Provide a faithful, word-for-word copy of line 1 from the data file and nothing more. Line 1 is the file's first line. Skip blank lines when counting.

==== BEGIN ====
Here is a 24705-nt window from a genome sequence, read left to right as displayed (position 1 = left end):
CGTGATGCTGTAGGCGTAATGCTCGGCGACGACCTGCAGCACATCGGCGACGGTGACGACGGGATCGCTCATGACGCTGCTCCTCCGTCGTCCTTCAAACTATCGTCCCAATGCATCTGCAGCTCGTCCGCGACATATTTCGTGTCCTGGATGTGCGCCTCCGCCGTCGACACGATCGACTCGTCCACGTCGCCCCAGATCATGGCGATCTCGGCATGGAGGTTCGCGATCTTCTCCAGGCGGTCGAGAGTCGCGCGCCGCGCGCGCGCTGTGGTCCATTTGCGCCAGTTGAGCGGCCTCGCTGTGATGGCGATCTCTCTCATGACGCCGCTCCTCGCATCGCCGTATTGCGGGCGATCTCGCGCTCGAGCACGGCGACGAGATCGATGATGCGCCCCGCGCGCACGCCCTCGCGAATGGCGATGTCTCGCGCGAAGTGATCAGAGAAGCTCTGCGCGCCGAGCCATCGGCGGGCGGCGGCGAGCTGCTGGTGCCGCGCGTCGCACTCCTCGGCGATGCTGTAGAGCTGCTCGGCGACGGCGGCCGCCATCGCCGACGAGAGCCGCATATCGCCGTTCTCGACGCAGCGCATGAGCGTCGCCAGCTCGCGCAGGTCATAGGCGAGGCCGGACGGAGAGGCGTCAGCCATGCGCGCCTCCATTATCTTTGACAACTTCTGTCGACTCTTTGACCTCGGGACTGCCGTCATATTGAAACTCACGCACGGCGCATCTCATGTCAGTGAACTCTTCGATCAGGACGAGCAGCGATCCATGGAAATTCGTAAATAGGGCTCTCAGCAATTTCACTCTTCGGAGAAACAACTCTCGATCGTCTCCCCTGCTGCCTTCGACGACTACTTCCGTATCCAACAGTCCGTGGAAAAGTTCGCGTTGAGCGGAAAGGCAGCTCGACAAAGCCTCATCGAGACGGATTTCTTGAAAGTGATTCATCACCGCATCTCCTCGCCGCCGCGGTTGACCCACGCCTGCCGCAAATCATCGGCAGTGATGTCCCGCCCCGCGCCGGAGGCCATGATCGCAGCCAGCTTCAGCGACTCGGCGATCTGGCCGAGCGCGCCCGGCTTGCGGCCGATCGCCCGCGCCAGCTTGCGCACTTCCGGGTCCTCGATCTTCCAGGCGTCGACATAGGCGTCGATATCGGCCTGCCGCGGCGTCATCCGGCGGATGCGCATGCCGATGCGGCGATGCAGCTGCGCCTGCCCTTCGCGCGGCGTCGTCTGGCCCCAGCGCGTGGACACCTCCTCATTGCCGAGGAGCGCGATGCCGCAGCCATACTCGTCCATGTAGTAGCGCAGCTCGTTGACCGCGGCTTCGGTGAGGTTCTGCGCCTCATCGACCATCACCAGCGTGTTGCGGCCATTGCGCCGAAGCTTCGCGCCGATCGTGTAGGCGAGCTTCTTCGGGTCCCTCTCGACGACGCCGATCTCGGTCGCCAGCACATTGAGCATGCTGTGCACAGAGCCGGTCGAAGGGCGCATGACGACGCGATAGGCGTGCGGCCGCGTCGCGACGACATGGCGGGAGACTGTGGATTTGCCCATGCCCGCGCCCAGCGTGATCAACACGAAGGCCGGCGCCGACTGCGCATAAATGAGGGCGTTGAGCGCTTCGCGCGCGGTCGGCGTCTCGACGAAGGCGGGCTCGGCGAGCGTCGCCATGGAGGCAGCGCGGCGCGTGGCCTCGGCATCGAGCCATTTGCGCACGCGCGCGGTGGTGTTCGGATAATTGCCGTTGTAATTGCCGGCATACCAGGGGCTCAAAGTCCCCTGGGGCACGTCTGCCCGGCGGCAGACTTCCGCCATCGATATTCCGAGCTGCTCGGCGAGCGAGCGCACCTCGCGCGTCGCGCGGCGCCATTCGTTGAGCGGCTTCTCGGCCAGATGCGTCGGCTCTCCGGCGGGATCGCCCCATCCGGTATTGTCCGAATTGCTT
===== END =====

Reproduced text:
Here is a 24705-nt window from a genome sequence, read left to right as displayed (position 1 = left end):